A potential obstacle to writing fellows schemes taking off in the UK is the faculty's reluctance to make use of students to help their fellow students with their writing. UK writing support practitioners have recently suggested that peer writing collaboration may not be appropriate in the UK context. Given the potential for controversy over this issue, reflection and research on this topic is imperative for all those concerned with teaching writing in UK universities. I hope that consideration of the contested nature of these issues in an international context will also be of interest to US scholars and teachers who take such programs largely for granted.

O tempora! O mores! Our students can't write!

In 2006, the Royal Literary Fund published Writing Matters, a report written by Royal Literary Fund Fellows, professional writers who have been working in various UK universities, offering one-to-one writing tutorials to students. The report is an attempt to expose what the Fellows see as a crisis in student writing. The tone borders on the indignant:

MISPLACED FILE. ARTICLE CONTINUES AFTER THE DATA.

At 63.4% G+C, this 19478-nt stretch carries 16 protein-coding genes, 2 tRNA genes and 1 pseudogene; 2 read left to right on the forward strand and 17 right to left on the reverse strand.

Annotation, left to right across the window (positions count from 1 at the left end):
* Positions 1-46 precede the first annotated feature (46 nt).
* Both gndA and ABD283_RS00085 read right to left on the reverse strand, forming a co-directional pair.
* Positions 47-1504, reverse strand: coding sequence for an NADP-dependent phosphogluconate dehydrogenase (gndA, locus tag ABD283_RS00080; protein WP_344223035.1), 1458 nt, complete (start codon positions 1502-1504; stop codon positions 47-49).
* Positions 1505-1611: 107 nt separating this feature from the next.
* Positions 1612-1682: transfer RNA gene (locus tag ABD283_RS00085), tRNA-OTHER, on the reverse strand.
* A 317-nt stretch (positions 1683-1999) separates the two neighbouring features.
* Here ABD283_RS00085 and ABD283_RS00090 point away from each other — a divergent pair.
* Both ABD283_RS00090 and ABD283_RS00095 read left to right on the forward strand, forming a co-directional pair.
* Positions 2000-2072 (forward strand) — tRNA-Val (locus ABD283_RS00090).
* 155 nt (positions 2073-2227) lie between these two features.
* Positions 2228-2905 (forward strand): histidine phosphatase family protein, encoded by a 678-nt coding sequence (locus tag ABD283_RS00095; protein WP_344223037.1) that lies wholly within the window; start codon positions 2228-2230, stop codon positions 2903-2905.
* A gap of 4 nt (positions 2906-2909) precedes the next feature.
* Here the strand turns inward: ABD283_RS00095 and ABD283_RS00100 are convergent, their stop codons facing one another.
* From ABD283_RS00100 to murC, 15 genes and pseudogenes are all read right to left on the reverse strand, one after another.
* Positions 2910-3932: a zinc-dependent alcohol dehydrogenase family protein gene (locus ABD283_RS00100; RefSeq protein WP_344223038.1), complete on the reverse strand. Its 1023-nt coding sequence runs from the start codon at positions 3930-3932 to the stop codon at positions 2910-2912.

No optimistic gloss can be put on it. No artfully crafted explanation will work. Large numbers of contemporary British undergraduates lack the basic ability to express themselves in writing. Many students are simply not ready for the demands that higher education is making – or should be making – of them…. There may be debate about the causes, and about the prognosis, but there is unanimity about what the Fellows have seen. The single word that crops up more than any other in describing what they have found on entering higher education institutions is 'shock.' (Murray and Kirton, 2006, p. 7)